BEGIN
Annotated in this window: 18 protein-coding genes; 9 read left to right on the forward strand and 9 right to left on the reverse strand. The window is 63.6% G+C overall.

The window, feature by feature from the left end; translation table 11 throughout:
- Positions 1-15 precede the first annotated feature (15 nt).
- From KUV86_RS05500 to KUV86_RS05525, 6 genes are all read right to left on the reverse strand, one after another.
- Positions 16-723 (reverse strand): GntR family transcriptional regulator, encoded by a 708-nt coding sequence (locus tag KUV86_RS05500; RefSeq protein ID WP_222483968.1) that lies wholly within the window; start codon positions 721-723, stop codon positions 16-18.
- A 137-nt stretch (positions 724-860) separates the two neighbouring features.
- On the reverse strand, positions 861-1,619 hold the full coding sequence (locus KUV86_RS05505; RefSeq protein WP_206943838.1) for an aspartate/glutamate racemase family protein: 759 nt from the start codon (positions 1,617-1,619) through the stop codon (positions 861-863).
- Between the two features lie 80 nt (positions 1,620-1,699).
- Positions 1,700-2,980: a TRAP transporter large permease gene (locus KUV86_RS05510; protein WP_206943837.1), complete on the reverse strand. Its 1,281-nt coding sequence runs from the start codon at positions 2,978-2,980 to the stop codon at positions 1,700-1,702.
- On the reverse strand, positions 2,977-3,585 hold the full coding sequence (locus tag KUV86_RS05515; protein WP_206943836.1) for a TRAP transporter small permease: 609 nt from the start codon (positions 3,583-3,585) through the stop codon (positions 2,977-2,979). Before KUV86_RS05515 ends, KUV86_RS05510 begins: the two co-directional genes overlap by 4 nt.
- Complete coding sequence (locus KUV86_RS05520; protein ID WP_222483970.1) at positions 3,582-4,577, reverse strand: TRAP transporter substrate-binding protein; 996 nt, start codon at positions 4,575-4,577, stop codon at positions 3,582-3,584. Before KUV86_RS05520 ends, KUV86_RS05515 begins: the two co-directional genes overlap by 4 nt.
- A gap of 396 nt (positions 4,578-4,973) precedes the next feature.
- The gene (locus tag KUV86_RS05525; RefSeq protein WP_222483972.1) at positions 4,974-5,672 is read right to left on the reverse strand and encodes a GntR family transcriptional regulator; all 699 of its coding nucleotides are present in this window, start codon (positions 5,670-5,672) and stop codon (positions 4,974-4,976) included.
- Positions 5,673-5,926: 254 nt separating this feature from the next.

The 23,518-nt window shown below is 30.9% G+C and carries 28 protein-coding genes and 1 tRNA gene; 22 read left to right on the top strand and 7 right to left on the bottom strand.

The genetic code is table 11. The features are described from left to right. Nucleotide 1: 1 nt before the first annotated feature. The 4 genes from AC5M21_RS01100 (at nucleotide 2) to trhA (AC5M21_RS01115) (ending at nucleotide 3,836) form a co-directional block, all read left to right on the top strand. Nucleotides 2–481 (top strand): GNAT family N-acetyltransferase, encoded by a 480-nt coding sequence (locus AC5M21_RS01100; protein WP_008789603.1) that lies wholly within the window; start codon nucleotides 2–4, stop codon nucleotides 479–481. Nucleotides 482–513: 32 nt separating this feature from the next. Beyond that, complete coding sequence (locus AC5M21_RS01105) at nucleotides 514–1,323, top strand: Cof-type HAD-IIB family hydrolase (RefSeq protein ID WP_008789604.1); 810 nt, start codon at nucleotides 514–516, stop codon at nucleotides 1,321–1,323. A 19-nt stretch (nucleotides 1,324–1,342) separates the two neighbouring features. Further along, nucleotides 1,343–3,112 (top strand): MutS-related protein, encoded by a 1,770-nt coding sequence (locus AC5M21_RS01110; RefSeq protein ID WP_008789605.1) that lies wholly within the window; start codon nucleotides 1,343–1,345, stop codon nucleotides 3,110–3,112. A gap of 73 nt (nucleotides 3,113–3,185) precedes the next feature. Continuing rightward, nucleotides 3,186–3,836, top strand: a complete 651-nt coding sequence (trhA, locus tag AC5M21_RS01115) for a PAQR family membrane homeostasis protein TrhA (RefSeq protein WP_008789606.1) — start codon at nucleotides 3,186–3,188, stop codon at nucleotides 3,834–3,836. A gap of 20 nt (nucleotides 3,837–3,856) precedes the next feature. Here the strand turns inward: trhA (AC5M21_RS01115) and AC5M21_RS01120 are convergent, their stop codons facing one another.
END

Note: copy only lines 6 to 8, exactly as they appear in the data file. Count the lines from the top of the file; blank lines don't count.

- A 137-nt stretch (positions 724-860) separates the two neighbouring features.
- On the reverse strand, positions 861-1,619 hold the full coding sequence (locus KUV86_RS05505; RefSeq protein WP_206943838.1) for an aspartate/glutamate racemase family protein: 759 nt from the start codon (positions 1,617-1,619) through the stop codon (positions 861-863).
- Between the two features lie 80 nt (positions 1,620-1,699).